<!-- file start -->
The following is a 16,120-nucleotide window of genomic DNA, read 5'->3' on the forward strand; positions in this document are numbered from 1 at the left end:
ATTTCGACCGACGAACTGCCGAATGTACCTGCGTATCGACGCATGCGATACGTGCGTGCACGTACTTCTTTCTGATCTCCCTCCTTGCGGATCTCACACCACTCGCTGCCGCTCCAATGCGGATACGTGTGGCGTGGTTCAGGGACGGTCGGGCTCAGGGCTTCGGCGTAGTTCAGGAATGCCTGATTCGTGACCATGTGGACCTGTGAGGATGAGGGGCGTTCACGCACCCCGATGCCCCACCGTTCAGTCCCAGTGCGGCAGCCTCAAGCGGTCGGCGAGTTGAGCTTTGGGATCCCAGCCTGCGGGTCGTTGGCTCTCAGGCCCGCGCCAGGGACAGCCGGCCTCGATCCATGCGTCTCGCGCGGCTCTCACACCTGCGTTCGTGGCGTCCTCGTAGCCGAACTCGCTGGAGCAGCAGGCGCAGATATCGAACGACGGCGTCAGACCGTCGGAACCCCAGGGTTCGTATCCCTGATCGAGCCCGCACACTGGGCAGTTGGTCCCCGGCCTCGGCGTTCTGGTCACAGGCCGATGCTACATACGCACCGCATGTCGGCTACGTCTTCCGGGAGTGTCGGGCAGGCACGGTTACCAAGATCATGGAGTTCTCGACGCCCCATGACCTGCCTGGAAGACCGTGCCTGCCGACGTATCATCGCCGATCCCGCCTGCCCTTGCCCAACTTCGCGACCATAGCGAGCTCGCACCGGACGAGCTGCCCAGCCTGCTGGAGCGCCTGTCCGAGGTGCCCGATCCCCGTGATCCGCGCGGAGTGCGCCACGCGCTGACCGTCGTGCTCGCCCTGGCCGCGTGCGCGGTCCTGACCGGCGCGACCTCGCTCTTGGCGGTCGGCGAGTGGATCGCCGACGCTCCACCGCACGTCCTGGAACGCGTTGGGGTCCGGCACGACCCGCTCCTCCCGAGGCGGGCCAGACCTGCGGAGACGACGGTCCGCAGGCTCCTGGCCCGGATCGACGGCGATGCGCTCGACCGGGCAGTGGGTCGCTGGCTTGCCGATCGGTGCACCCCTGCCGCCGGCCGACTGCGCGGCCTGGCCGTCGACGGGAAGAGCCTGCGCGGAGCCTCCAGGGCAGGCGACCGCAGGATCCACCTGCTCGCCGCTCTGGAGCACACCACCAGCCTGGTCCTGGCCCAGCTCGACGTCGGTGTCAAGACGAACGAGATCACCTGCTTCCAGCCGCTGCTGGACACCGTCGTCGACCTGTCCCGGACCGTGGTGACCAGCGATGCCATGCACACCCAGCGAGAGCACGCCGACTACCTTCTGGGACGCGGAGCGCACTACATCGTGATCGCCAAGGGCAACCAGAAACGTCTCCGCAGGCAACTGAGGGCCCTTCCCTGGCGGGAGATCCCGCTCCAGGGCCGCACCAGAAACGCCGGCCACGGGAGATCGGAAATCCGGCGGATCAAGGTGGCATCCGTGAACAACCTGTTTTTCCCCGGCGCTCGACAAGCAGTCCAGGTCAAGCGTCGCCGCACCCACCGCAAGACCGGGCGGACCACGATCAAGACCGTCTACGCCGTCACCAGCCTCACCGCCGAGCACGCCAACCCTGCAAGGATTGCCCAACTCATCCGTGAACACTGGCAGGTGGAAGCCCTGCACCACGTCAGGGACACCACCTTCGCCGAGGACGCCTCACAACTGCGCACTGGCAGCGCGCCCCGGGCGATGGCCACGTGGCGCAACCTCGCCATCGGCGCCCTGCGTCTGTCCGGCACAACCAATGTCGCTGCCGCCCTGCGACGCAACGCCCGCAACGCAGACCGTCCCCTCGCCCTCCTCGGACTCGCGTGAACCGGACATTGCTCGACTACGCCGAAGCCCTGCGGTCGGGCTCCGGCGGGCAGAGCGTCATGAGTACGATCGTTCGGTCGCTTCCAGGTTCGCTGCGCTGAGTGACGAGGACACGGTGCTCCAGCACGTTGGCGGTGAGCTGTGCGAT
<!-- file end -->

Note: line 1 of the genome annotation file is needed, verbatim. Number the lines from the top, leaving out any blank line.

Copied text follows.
The following is a 16,120-nucleotide window of genomic DNA, read 5'->3' on the forward strand; positions in this document are numbered from 1 at the left end: